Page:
- Small body with a big sound
- Good for: Blues, Roots, smaller players and those who want more intimate dimension
Parlour acoustics are among the smallest in body size you can buy – not counting the travel guitars – and are typically favoured by players of more low-key, less brash musical styles like folk and indie.
The guitar’s ‘shoulders’ – where the body meets the neck joint – will usually be slightly more sloped than you’d see in a classic dreadnought acoustic, while the base of the body will also be narrower than larger sized guitars. The guitar’s neck typically joins the body around the 12th fret. All of which makes for a more comfortable and less physically intrusive playing experience. Another obvious benefit of this is the portability of parlour guitars. Their relatively smaller form factor means they lend themselves well to being slung in a case and carted off to gigs with less hassle than, for example, a jumbo-sized acoustic.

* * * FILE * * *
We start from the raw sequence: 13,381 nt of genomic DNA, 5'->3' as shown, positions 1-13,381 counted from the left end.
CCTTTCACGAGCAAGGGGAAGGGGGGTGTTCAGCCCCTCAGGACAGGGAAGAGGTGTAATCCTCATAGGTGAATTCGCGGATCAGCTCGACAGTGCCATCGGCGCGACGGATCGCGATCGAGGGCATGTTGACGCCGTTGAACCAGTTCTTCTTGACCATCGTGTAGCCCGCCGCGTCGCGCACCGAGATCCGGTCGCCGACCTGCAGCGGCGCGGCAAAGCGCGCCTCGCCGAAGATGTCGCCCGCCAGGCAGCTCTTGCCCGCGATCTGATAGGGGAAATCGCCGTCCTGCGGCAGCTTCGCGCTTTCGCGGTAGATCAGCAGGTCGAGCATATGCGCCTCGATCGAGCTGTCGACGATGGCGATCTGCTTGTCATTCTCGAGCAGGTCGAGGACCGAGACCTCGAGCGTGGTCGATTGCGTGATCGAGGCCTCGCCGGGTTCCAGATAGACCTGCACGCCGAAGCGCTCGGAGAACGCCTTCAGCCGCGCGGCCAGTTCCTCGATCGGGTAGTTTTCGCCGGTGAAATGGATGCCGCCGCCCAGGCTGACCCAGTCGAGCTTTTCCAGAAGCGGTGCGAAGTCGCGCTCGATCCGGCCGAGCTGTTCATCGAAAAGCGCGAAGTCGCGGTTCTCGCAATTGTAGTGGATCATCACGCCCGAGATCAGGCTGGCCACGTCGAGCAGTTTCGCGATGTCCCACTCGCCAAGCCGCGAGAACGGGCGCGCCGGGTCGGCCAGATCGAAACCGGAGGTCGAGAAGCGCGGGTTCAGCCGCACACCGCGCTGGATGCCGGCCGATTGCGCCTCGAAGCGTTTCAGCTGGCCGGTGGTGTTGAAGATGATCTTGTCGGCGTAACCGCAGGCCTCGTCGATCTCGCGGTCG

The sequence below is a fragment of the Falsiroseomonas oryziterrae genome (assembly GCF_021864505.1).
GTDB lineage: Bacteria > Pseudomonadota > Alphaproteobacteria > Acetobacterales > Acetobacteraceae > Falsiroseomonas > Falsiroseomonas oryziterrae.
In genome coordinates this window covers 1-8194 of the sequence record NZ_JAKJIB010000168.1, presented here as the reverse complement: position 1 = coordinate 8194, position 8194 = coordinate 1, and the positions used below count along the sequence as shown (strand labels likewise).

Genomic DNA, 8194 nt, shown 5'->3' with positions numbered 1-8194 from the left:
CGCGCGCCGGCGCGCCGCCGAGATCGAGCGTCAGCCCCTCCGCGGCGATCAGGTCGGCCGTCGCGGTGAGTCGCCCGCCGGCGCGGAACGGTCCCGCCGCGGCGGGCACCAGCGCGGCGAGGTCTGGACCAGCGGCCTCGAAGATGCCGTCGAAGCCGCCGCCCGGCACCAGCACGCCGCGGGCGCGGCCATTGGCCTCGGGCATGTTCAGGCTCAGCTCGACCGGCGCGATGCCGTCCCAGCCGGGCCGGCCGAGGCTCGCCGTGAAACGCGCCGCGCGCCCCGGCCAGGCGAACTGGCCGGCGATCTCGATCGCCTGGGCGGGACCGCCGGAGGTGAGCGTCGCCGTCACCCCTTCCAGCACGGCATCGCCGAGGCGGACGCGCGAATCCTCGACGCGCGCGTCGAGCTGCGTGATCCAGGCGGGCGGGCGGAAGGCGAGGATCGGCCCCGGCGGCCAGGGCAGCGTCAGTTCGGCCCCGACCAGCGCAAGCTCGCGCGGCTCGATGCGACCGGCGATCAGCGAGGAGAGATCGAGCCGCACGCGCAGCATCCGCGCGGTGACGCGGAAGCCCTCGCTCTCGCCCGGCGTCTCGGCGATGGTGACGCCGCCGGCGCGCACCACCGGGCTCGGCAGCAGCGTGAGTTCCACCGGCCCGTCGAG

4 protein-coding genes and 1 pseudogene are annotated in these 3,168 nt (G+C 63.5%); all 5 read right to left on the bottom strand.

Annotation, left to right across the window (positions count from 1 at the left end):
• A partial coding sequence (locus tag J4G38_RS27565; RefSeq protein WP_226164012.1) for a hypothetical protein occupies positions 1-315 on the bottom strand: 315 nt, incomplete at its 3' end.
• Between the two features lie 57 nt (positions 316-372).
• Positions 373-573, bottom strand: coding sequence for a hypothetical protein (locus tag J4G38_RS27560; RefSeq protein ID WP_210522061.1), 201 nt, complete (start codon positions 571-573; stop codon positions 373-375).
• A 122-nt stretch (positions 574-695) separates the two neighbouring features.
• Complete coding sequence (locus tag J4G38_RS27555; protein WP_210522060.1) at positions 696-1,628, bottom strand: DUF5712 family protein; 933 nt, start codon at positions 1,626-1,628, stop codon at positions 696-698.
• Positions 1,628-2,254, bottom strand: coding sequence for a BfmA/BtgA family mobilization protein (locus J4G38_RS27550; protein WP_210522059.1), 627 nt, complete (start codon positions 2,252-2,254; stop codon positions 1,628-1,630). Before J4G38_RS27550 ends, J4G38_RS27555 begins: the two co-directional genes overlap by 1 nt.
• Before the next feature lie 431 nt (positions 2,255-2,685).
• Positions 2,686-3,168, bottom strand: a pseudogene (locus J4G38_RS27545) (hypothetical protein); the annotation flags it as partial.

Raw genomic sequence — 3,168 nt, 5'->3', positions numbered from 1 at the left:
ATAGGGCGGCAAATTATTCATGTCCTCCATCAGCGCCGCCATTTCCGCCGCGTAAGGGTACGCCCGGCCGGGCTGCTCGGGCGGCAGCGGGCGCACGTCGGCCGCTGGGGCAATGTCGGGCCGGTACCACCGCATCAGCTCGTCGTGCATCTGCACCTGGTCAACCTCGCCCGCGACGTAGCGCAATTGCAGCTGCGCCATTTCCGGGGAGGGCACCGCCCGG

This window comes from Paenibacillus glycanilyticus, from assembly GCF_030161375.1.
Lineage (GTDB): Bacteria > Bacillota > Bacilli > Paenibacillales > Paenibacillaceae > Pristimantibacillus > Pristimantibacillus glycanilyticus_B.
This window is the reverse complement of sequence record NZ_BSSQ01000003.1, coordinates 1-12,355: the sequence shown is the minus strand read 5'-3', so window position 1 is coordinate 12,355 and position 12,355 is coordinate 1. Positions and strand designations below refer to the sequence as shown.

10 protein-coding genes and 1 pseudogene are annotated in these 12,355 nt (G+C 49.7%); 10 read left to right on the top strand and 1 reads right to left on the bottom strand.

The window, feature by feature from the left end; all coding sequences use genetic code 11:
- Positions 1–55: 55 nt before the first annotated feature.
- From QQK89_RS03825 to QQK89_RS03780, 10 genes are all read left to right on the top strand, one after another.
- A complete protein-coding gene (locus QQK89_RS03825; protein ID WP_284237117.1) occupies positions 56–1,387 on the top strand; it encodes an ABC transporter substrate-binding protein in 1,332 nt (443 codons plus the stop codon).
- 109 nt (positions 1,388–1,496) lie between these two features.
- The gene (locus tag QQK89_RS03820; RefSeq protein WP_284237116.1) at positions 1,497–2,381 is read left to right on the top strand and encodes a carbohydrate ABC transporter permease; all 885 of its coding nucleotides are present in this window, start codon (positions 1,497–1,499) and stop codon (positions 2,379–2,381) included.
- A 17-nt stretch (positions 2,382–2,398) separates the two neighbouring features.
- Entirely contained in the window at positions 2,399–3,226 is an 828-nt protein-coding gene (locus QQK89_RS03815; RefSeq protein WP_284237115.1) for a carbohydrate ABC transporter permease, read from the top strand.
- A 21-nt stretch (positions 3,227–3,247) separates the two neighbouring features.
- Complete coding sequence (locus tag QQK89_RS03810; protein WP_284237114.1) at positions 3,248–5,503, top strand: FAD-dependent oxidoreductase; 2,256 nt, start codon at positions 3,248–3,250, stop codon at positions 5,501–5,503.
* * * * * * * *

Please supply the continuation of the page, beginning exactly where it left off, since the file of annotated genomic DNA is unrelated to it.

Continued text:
The small body size does not mean a compromise in sound as the long soundboard produces a big bass and bright highs. If you’re after a more compact guitar, this could be just the ticket.